The Student News Site of Kent State University

a magazine

The Student News Site of Kent State University

a magazine

The Student News Site of Kent State University

a magazine

H&M Proposed to Be 100 Percent Sustainable


Swedish clothing brand H&M proposed to be 100 percent sustainable by 2020, but what does 100 percent sustainability in the fashion industry mean?

According to an article published for The Business of Fashion, “second to oil, fashion and textiles is the most polluting industry in the world. Every stage in a garment’s life threatens our planet and its resources.”

Unfortunately, H&M does not have the best track record of sustainability, but today, they are working towards a better brand.  In 2010, The New York Times reported both H&M and Wal-Mart throw out clothing people don’t buy that is too cheap to resell.

Additionally in 2010, Amy Odell, a writer for The Cut wrote that H&M and Wal-mart are throwing out the never worn clothing from their stores that is not sold. Not only do they throw the clothes in the trash, they also destroy the items by cutting holes in them with machines. Odell mentions her outrage by stating that poor people who need clothes are freezing in NYC and that instead of trashing the clothes, H&M and Wal-mart should consider donating.

Surely this exposure was a wake up call for H&M, because today, H&M has taken the responsibility to become and remain socially responsible by proposing to be sustainable.

In 2015, H&M released a sustainability report highlighting continued efforts to reach their goal of 100 percent sustainability by 2020. These efforts include use of sustainable cotton and sustainably sourced materials. H&M is working toward decreasing total CO2 emissions and using renewable electricity in all stores, offices and warehouses. H&M now recycles unused garments from stores instead of destroying them.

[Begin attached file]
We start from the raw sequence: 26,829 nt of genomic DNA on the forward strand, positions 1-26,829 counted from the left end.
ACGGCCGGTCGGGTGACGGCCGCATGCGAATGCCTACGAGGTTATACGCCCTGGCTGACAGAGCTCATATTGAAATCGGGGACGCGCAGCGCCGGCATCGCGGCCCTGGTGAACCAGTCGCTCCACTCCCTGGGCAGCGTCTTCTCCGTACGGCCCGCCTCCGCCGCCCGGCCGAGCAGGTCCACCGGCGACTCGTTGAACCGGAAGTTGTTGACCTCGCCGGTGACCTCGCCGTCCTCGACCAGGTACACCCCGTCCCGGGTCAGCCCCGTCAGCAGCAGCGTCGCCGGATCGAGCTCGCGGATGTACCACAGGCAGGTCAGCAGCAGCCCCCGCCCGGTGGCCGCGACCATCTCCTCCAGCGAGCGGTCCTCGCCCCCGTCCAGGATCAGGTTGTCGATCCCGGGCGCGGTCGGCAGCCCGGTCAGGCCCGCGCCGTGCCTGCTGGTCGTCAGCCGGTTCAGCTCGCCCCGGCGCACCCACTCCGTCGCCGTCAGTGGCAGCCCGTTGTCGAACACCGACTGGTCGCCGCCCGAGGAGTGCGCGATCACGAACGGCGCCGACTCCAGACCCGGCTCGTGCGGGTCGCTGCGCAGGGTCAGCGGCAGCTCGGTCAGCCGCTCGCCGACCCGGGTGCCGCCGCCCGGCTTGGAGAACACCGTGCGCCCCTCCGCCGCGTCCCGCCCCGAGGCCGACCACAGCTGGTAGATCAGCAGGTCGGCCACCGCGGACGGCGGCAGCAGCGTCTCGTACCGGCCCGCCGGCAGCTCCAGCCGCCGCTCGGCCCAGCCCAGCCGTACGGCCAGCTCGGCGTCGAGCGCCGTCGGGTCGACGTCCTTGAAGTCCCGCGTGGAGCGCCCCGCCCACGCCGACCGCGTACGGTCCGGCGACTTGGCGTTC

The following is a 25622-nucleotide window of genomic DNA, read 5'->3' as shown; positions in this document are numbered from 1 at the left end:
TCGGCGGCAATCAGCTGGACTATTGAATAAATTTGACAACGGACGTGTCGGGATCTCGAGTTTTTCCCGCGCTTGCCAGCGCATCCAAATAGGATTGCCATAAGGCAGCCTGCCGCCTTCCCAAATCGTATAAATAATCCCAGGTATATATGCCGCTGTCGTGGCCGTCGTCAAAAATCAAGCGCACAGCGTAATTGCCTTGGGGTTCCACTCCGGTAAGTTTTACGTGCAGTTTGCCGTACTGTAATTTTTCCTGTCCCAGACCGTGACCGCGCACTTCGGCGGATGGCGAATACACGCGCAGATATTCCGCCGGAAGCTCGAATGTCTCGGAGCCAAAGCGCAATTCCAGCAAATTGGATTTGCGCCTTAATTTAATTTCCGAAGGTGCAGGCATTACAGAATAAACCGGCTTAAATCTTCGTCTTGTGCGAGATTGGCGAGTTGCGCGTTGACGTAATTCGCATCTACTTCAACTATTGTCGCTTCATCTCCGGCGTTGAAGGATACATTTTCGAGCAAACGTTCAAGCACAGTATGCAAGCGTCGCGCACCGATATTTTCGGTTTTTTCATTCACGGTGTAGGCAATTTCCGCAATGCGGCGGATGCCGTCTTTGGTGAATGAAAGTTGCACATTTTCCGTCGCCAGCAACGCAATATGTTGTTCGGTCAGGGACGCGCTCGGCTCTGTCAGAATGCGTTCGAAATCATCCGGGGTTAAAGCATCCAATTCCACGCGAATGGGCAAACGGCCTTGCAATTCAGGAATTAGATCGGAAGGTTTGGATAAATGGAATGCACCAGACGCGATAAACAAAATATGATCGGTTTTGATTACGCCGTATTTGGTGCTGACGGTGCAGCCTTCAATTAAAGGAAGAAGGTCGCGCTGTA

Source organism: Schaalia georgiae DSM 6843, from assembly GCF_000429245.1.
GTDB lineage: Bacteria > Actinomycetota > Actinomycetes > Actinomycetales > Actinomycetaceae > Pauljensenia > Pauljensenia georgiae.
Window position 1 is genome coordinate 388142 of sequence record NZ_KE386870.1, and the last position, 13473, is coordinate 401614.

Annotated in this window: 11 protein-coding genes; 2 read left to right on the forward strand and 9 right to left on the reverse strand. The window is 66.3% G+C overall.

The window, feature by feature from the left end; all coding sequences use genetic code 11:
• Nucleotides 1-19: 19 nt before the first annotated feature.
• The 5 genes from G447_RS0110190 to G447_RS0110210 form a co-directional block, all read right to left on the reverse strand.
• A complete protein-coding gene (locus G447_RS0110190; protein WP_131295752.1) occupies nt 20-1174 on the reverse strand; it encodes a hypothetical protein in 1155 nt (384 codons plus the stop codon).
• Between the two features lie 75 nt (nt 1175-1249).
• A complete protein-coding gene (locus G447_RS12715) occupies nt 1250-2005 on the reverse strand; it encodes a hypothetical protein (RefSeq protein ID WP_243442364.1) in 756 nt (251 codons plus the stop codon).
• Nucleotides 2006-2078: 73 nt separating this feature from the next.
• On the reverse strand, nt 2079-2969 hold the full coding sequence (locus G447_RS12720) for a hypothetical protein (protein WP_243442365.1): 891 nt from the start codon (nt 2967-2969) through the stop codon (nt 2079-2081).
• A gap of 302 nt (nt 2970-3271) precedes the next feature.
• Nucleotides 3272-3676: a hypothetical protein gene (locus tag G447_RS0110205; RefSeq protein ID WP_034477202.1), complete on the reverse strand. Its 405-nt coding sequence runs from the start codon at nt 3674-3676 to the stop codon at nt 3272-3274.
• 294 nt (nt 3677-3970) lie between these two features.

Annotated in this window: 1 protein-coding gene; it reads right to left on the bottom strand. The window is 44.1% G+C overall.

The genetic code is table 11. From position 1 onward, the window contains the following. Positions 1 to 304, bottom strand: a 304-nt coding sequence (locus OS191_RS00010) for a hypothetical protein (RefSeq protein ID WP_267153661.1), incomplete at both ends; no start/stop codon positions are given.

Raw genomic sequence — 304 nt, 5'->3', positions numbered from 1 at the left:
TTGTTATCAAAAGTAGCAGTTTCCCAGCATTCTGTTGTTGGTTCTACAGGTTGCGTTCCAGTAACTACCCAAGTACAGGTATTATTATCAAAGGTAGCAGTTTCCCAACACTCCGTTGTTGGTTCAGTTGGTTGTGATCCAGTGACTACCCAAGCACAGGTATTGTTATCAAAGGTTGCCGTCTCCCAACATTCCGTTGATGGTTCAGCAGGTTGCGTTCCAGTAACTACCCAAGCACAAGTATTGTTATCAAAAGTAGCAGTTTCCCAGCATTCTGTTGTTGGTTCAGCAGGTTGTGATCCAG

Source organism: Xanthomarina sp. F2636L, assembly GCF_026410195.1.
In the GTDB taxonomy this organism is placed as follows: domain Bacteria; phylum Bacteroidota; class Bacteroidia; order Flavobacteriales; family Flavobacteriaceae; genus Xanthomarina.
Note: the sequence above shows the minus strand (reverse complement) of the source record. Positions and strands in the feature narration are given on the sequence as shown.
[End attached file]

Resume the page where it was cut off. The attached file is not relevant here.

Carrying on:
By Nick Labate

What H&M’s sustainability report aims to do is show where the brand has been and where they are going. Today, H&M is one of the biggest users of recycled polyester in the world. More than 12,000 tons of unsold garments were collected in H&M stores to be recycled in 2015 rather than trashed, a significant increase from H&M’s 3,000 tons of garments collected in 2013.

H&M CEO Karl-Johan Persson said in H&M’s 2015 sustainability report that he believes in revitalizing Bangladesh and Cambodia through H&M.

“Buying products made in developing countries is the most effective way to lift people out of poverty and give them opportunities for a decent life,” Persson said. “According to the World Bank, the textile industry is an important contributor to poverty reduction.”

Is the textile industry actually benefiting developing countries? Some would say not, but Persson and the World Bank would disagree. Persson wants customers to feel proud of wearing clothes made in Bangladesh and Cambodia.

“With [H&M’s] size and global presence, we are working to ensure that these jobs [in Bangladesh and Cambodia] are good jobs and that the way we do business makes places better” Persson said.

Persson was asked about sustainability challenges for H&M and the fashion industry as a whole.

“You can only drive change if you have a collaborative mindset, no matter if it is collaboration about consumer labelling or something else,” Persson said. “You cannot do it on your own; it is as simple as that. This is why we want to cooperate within the industry as well as across industry borders. This is why we treasure our dialogue with innovators and experts that help us develop new ideas.”

There is some good news for all of you H&M lovers – consumption makes the world a better place.

“Consumption is necessary for jobs generating taxes that pay for schools, hospitals and infrastructure, but also for developing countries to become part of international trade and thereby lift themselves out of poverty,” Presson said.

So, go ahead and go shopping; buy everything, but be sure to buy from socially responsible sustainable companies.

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